This and that, chit and chat…
The city of Sonoma has taken a move toward banning time-shares, including the fractional ownership model employed by Pacaso, with a unanimous agreement by the Planning Commission at a January 13 study session. There was consideration of allowing time-shares in Mixed Use and Commercial zones, but after a vigorous discussion, the commission concluded that the risks of losing potential housing stock, the absence of any housing impact fees, the rush that existing and new hotels might convert units to time-shares, and that time-shares are not subject to TOT (hotel tax) were sufficient reasons to not allow them. Next step: the drafting of an ordinance for formal approval…The Pacaso stratagem has been to acquire luxury properties in getaway-worthy spots like the Napa and Sonoma Valleys, then selling 1/8th shares in an LLC arrangement. The company argues (in a lawsuit against St. Helena, for example) that the result is not a timeshare, but home ownership – and not subject to time-share bans. The language in a new Sonoma ordinance would seem to close that loophole.
What might come first, the end of winter or the Winter Shelter promised last year by Homeless Action Sonoma for an empty lot on Highway 12 in the Springs? The plan has been to buy 18 units, tiny houses that are built off site and then moved onto the property. Though the nonprofit received $400,000 in county funding, the permits allowing construction (grading, fencing, pads for the houses, etc.) have yet to be granted. Director Anna Falandes is a tireless advocate and fundraiser but, she admits, the total price tag was “underestimated” with the addition of permits, studies, appraisal fees, rising material costs and so on. “I had no idea they would be so expensive,” she says. The budget goal is $800,000, and HAS has raised about $200k from local grants and donations; a private donor has offered a matching grant of up to the $100k. Major grants are key to closing the gap, and Falandes says she’s looking for an experienced grant writer. Could on-site activity begin as soon as February? “This all can be done in two weeks,” she says. “Amazing but possible.”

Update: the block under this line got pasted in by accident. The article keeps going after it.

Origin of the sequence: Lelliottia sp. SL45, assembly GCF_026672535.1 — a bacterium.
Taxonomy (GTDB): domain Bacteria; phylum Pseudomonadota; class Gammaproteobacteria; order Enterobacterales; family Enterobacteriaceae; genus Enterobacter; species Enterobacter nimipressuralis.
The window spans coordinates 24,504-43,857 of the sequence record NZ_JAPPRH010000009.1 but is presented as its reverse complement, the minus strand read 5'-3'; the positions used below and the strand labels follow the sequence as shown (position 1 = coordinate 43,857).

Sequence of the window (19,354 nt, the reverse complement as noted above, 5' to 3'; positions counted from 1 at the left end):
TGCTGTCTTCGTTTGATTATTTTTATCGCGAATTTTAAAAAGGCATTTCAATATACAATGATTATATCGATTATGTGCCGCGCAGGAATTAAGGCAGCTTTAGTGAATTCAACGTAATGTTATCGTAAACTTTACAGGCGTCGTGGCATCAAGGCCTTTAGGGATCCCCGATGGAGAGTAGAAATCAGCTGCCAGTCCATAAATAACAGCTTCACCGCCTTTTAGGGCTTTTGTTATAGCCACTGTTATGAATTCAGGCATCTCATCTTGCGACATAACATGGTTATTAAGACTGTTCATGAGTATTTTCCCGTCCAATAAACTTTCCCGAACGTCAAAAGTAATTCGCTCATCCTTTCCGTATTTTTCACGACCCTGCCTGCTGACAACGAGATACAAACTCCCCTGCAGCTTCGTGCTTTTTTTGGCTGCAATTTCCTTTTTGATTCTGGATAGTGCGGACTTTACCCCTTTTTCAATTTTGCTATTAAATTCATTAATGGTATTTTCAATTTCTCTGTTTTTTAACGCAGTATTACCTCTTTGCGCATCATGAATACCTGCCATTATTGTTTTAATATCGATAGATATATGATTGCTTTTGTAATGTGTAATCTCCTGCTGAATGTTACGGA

The Omicron surge is hitting the front lines. At least one pop-up clinic was canceled because of staff shortages: workers out with Covid or awaiting test results. And both Sonoma Valley Hospital and Sonoma Valley Unified School District are calling for help due to Covid-related staff shortages and record hospitalization levels. Mask up and find out more: Sonomavalleyvolunteers.org.
The Special Education Advisory Council, an all-volunteer group that spoke to the needs of students with disabilities in the Sonoma Valley, has withdrawn its affiliation with the Sonoma Valley Unified School District. There had been a history of acrimony. The SEAC posted that it had worked “to repair the broken relationship and was open to a restorative process. Unfortunately the administration declined to meet and work to do so, leaving the council to make the decision as a whole to withdraw.” Final shot: “It is sad to see that again SVUSD does not value the voices and labor of parents and our special education community as a whole.” There is no legal provision that a school district have a SEAC, but the District indicated it would reconstitute the entity with new members.
The biggest name-drop for the upcoming Sonoma International Film Festival comes not from cinema circles, but the culinary world. Say bonjour and bon appetit to master chef Jacques Pepin, who’ll receive the fest’s Culinary Excellence Award at a March 24 special event. The 25th annual festival runs March 23-27.
For 50 years, folk songsmith John McCutcheon toured the world, including an annual stop in Sonoma — with the exception of the past year and a half, due the pandemic. So he stayed home and wrote the album Cabin Fever: Songs from the Quarantine. He was looking forward to hitting the road in 2021, but his January 10 concert at the Sebastiani Theatre was postponed. Due to Covid.
– Val Robichaud, [email protected]